### AIMS Mathematics

2019, Issue 6: 1841-1853. doi: 10.3934/math.2019.6.1841
Research article Special Issues

# On theoretical upper limits for valid timesteps of implicit ODE methods

• Received: 31 January 2020 Accepted: 07 February 2020 Published: 19 February 2020
• MSC : 34A09

• Implicit methods for the numerical solution of initial-value problems may admit multiple solutions at any given time step. Accordingly, their nonlinear solvers may converge to any of these solutions. Below a critical timestep, exactly one of the solutions (the consistent solution) occurs on a solution branch (the principal branch) that can be continuously and monotonically continued back to zero timestep. Standard step-size control can promote convergence to consistent solutions by adjusting the timestep to maintain an error estimate below a given tolerance. However, simulations for symplectic systems or large physical systems are often run with constant timesteps and are thus more susceptible to convergence to inconsistent solutions. Because simulations cannot be reliably continued from inconsistent solutions, the critical timestep is a theoretical upper bound for valid timesteps.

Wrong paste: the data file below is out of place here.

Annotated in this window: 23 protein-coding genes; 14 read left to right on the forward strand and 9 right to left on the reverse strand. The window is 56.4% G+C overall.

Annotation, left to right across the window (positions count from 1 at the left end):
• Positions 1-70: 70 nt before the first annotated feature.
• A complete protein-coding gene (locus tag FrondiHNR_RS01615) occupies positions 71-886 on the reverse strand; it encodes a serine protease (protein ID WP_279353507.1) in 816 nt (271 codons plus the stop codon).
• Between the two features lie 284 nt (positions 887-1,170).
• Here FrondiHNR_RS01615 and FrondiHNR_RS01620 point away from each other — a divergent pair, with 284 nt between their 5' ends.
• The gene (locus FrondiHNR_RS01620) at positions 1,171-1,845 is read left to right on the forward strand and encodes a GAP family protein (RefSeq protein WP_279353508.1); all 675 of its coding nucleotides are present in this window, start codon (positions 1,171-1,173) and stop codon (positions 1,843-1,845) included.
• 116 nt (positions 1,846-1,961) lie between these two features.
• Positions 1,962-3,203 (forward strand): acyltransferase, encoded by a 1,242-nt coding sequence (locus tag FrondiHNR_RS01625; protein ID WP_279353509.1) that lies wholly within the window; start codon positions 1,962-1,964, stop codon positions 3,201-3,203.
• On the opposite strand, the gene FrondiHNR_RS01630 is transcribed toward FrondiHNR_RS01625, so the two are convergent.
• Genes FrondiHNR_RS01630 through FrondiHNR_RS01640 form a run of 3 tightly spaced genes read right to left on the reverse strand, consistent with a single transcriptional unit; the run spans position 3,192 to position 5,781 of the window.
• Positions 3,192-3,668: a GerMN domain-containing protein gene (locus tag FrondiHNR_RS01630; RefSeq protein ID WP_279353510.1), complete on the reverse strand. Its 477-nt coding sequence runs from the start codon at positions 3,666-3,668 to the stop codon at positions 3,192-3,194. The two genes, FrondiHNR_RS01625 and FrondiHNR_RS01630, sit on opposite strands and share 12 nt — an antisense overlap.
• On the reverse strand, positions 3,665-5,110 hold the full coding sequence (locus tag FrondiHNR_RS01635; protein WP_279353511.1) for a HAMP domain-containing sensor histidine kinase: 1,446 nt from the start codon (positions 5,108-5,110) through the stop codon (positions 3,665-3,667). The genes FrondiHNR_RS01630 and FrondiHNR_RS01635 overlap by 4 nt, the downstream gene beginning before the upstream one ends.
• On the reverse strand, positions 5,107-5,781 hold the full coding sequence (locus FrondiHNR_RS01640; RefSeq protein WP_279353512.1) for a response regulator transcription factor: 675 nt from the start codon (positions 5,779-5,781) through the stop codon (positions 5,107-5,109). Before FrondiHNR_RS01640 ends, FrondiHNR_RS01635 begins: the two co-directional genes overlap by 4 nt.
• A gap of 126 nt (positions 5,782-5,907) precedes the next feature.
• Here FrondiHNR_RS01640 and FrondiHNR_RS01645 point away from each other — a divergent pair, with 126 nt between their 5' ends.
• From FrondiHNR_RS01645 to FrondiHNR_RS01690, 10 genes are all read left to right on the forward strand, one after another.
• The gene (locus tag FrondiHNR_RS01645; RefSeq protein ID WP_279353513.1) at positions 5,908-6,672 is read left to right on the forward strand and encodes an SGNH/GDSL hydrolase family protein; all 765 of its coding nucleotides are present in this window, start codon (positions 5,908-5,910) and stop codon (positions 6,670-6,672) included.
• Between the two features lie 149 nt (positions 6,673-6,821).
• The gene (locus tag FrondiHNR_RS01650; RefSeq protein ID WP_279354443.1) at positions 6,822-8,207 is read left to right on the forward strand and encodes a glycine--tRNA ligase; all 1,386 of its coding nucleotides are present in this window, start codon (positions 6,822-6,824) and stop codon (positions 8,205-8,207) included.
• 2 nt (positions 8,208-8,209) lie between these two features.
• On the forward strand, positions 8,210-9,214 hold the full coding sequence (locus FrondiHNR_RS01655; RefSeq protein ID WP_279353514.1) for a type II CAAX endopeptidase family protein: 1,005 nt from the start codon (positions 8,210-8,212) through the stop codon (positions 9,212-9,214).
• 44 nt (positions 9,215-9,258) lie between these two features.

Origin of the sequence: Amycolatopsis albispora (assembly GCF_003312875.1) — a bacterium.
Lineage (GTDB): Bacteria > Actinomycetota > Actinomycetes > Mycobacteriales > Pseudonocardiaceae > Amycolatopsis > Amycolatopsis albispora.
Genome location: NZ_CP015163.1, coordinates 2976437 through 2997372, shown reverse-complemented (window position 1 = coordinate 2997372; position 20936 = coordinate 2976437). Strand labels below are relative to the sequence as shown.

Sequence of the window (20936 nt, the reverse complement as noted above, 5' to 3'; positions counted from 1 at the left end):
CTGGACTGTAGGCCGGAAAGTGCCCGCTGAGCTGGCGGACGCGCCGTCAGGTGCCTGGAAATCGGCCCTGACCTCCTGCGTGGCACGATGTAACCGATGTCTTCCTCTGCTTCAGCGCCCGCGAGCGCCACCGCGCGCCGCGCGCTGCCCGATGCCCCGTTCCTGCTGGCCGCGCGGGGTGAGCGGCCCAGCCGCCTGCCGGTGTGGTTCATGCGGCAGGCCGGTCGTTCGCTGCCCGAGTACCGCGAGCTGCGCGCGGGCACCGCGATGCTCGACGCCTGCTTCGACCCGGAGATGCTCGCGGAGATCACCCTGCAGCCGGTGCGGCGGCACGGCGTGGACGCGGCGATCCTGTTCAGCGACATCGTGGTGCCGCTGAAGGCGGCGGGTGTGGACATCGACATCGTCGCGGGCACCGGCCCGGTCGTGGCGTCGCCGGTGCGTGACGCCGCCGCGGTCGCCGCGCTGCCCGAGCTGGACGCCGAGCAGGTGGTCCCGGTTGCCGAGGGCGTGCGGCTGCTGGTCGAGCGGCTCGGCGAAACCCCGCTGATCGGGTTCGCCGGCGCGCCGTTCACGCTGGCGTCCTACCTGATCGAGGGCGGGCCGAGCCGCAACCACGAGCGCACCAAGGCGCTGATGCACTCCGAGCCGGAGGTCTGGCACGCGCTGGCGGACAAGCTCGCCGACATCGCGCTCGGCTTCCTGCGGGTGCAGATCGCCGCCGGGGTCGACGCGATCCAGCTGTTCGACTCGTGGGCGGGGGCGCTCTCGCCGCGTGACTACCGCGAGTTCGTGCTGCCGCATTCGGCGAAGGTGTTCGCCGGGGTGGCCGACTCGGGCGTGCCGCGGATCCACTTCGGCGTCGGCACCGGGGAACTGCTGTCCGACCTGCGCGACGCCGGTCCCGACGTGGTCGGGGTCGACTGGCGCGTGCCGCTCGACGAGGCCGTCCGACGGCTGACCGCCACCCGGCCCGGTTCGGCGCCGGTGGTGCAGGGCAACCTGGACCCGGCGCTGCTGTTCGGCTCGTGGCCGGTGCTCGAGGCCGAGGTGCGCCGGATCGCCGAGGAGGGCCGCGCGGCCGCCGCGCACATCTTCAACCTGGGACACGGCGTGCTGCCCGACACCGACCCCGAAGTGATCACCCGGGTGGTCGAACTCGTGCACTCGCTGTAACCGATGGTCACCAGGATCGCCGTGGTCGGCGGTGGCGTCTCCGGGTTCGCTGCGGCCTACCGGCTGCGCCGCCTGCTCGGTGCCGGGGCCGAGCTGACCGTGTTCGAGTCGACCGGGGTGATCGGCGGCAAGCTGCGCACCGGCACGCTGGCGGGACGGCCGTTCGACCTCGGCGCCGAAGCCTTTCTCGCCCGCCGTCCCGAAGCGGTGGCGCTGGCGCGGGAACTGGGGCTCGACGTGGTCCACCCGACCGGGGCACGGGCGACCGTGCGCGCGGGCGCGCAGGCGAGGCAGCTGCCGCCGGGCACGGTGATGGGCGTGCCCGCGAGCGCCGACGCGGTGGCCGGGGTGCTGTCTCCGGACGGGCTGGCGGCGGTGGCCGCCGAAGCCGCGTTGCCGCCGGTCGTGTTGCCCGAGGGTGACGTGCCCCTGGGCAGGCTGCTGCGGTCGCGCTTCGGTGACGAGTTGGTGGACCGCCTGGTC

Citation: Kevin R. Green, George W. Patrick, Raymond J. Spiteri. On theoretical upper limits for valid timesteps of implicit ODE methods[J]. AIMS Mathematics, 2019, 4(6): 1841-1853. doi: 10.3934/math.2019.6.1841

### Related Papers:

• Implicit methods for the numerical solution of initial-value problems may admit multiple solutions at any given time step. Accordingly, their nonlinear solvers may converge to any of these solutions. Below a critical timestep, exactly one of the solutions (the consistent solution) occurs on a solution branch (the principal branch) that can be continuously and monotonically continued back to zero timestep. Standard step-size control can promote convergence to consistent solutions by adjusting the timestep to maintain an error estimate below a given tolerance. However, simulations for symplectic systems or large physical systems are often run with constant timesteps and are thus more susceptible to convergence to inconsistent solutions. Because simulations cannot be reliably continued from inconsistent solutions, the critical timestep is a theoretical upper bound for valid timesteps.

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